Se si eccettuano la divagazione ambient-dub di “Zastrugi” (2015) e il lavoro condiviso con Eraldo Bernocchi (“Himuro“, 2017), erano ben sei anni che Alessandro Tedeschi non era protagonista in prima persona di una delle uscite della sua Glacial Movements con il proprio alter-ego ambientale Netherworld. “Algida bellezza” si pone dunque quale ideale seguito di “Alchemy Of Ice” (2013) nella ricerca dell’artista romano di sonorità che incarnino gli aspetti di minuta vitalità di ambientazioni naturali ghiacciate in apparenza cristallizzate in una stasi perenne. Come già numerose proposte dell’etichetta da lui curato, “Algida bellezza” esplora l’ambiente naturale osservandolo attraverso lenti percettive intese a coglierne dinamiche fisiche ed emozionali, nell’occasione incarnate dai riferimenti alla fauna artica che ne contrassegnano tutte le cinque dense tracce, la media di durata delle quali sfiora i dieci minuti. Composto in corrispondenza della nascita della figlia di Tedeschi nel 2015, “Algida bellezza” reca con sé un senso di attesa e di condivisa inquietudine, proiettata sui fragili equilibri di un ecosistema rappresentato da una sequenza di echi e filtrati impulsi di tastiere. Tra saturazioni tenebrose e texture stratificate che a tratti suggeriscono parabole di placido abbandono sensoriale, Tedeschi sviluppa una compenetrazione tra ambiente naturale e partecipe dimensione umana, che dischiude gli sconfinati orizzonti di un ecosistema in lenta ma inesorabile trasformazione, elevato a metafora di una non meno sensibile sfera interiore, che continua a riscaldare sensibilmente i suoi scenari di isolazionismo ghiacciato.1208 MUSIC WON'T SAVE YOU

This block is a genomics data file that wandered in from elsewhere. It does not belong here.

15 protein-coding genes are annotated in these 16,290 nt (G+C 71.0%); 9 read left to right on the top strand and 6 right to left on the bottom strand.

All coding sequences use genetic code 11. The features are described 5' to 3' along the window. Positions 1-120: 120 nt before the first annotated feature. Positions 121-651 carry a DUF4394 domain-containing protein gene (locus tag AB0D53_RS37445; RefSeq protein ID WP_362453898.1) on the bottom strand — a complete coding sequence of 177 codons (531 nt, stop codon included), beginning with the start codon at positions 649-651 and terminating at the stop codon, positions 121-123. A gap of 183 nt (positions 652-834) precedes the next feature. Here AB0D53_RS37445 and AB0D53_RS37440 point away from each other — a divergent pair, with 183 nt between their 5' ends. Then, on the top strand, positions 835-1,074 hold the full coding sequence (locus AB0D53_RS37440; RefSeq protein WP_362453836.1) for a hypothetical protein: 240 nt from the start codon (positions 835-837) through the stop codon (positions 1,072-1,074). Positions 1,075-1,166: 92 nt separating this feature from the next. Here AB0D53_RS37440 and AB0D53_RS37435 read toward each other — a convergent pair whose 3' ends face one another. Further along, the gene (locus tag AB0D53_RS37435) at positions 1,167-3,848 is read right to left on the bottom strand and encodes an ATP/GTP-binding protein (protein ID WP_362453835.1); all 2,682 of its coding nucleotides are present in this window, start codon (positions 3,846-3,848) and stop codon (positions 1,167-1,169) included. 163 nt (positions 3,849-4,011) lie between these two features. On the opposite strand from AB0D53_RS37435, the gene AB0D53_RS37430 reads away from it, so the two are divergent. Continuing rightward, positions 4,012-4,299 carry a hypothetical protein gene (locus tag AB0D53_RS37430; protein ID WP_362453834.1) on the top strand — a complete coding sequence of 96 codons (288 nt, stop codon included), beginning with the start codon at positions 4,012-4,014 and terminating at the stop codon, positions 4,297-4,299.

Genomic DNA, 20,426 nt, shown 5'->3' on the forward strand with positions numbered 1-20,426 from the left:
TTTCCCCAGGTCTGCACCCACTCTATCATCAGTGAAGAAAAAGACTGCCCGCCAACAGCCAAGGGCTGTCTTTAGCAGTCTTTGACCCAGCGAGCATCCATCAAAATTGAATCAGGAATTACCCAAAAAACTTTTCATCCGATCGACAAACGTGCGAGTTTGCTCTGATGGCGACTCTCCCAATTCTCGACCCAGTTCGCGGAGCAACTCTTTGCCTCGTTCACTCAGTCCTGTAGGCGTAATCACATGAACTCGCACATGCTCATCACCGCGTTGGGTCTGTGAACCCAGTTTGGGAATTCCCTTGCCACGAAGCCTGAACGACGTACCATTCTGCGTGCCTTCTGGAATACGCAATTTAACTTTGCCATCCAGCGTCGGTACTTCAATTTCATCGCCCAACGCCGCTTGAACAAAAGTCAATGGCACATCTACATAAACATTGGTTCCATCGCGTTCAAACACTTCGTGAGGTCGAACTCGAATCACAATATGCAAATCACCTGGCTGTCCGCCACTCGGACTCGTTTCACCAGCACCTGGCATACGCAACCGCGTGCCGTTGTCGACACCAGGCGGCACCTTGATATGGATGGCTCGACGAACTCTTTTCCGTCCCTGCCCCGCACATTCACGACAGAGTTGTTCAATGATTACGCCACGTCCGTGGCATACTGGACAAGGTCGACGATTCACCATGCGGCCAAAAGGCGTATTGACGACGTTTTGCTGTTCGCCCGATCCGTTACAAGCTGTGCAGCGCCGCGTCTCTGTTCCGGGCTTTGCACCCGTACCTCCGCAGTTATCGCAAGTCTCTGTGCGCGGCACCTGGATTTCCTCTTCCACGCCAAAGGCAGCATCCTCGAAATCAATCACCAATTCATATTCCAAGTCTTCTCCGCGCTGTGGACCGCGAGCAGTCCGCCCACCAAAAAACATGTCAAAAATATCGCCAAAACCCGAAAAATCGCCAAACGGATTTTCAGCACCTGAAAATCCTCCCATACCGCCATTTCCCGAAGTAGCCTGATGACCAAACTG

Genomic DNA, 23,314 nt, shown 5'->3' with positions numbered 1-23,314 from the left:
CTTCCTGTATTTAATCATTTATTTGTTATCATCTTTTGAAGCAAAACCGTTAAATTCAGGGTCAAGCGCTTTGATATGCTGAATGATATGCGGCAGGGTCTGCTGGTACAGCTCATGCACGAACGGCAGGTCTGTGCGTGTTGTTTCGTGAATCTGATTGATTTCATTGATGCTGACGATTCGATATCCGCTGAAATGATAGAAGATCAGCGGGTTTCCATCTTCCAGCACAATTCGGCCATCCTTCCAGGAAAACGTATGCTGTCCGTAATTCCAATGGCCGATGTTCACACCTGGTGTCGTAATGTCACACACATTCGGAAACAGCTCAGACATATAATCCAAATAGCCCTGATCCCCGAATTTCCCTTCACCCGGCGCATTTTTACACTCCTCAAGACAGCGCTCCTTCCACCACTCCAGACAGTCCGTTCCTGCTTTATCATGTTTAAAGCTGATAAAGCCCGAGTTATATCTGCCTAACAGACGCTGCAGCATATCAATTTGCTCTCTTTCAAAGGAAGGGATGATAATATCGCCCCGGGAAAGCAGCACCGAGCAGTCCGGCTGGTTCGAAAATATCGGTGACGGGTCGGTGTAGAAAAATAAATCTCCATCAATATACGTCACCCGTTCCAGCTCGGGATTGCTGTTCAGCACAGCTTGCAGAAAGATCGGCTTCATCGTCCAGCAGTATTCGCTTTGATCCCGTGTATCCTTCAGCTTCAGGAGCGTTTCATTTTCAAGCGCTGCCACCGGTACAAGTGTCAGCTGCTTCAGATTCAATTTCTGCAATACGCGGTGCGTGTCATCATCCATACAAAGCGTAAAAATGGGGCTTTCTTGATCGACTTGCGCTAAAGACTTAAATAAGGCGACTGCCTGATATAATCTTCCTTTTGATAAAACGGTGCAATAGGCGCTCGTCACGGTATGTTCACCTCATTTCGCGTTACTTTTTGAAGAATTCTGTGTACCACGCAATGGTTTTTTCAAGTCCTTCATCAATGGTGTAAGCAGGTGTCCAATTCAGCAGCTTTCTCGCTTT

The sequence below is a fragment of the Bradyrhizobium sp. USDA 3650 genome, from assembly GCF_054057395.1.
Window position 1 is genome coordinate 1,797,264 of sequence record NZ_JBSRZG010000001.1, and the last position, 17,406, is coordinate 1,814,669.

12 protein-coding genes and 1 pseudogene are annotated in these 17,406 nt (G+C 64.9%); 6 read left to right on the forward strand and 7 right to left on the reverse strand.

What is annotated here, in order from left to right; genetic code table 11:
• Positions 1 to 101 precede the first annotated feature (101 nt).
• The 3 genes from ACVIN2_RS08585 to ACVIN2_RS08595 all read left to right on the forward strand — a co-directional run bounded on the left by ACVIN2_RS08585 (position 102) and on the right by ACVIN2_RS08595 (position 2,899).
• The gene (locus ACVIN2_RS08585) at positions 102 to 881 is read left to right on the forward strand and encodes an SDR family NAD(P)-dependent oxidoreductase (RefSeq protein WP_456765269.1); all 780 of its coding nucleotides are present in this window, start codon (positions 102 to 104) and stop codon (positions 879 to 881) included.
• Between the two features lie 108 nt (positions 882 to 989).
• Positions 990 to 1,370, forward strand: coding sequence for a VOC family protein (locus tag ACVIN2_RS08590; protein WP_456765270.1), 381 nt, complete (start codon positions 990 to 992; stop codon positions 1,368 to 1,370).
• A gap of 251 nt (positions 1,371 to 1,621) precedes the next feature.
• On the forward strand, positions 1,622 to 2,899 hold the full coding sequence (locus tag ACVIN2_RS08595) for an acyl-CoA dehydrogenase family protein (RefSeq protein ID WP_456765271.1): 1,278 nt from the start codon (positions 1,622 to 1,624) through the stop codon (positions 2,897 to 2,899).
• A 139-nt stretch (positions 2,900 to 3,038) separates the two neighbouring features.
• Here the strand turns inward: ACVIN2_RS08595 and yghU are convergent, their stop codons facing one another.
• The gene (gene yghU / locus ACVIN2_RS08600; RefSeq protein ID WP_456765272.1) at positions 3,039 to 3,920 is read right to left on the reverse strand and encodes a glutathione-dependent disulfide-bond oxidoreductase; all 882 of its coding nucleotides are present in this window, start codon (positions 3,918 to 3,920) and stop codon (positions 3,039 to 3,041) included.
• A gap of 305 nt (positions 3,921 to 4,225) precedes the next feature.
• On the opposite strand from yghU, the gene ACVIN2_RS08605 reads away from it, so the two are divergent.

Inspired by first-time fatherhood, Glacial Movements label founder Alessandro Tedeschi - also known as Netherworld - has dedicated his latest album Algida Bellezza to his baby daughter. With its tracks named after the Latin labels for various Arctic-dwelling animals, the almost entirely synthesiser-driven collection is preoccupied with disappearing innocence and beauty. NORMANN RECORDS
Glacial Movements founder Netherworld (Alessandro Tedeschi) presents another set of wintry ambiences in the form of new LP Algida Bellezza. This is a record of muffled and sombre drones, one that conjures up mental images that are as icy as its cover artwork. Imagine a far less bombastic version of what bvdub has been doing the past few years and you’re on the right track with Algida Bellezza. Glacial Movements by name, Glacial Movements by nature.BLEEP